In recent days, many Israeli and US media outlets have affirmed that the US is overseeing talks between Saudi Arabia and Israel with a view to including the Islamic kingdom in the Abraham Accords reached in 2020 during the last months of the former President Donald Trump’s reign.
The talks were not only a pre-emptive move to prepare for the upcoming visit by US President Joe Biden to the region, which was put off until July, but also came about due to a Saudi incentive to discuss the fate of the Tiran and Sanafir Islands: the two strategic islands that Egypt abandoned in 2015 before Riyadh announced full sovereignty over them.
The US Secretary of State, Antony Blinken, seemingly affirmed these talks by saying that Riyadh was a ‘key partner’ in expanding the Abraham Accords. True, Riyadh was a key partner in promoting the Abraham Accords since the very early moments of the agreement. That had something to do with the Bahraini rush, despite public discontent, to normalize ties with Israel.
We can deduce that if there was no Saudi blessing or even permission for the move, Bahrain would not dare to go unilaterally to Tel Aviv and sign a deal. It is easy to notice that Manama, to a large extent, has been drawing the lines of the country’s foreign policy and international relations in accordance with Saudi interests, which were later known as the Gulf Home’s interests, or the interests of the “Gulf’s most brotherly country.”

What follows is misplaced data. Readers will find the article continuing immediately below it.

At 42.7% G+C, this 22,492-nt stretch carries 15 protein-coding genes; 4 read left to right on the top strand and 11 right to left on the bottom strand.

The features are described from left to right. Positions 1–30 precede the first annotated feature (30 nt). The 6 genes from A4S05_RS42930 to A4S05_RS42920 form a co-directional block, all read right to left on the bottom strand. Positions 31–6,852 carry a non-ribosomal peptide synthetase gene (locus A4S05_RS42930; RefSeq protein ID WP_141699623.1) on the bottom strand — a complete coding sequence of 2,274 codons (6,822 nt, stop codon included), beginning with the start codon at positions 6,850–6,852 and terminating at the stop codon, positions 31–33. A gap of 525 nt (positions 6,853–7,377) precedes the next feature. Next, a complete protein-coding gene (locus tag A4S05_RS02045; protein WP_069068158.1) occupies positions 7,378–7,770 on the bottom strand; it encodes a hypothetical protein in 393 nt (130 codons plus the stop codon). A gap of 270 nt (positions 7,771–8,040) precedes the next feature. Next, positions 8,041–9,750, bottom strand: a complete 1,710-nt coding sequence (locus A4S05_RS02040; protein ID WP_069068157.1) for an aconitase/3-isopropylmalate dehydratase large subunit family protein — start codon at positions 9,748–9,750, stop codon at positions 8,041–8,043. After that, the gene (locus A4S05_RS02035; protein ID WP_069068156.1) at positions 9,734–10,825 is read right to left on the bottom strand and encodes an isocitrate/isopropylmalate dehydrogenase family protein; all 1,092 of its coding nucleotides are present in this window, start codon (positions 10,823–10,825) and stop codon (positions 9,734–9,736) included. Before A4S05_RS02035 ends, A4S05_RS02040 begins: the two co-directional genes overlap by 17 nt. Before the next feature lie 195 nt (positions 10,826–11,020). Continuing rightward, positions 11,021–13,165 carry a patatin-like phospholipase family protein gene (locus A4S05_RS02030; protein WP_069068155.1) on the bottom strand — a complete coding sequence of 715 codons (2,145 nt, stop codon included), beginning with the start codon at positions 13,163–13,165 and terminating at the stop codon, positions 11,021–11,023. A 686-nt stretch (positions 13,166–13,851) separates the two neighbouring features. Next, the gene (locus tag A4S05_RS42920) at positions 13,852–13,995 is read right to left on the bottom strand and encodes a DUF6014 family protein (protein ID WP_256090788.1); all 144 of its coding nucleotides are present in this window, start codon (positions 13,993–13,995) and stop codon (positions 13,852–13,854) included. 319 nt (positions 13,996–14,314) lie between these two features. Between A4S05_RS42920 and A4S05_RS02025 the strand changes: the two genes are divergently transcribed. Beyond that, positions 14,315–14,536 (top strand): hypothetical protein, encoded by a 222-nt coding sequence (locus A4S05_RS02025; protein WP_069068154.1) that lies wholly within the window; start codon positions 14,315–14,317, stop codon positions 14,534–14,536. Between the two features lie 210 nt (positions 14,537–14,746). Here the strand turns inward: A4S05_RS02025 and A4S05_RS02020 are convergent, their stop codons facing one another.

But, as for Blinken’s remarks that Saudi Arabia is doing a great job in the efforts aiming to expand the Abraham Accords, he acknowledged Riyadh’s role in “building up relationships between Israel and its neighbors,” and hinted that Saudi Arabia could ultimately be a part of the accords. Though, to question the dynamics that drove the Saudis to accept Washington’s plea and engage in such talks, despite the fact that many Saudi officials were asserting that they would not be part of a permanent peace with Israel until a just and comprehensive solution was reached to the Palestinian cause.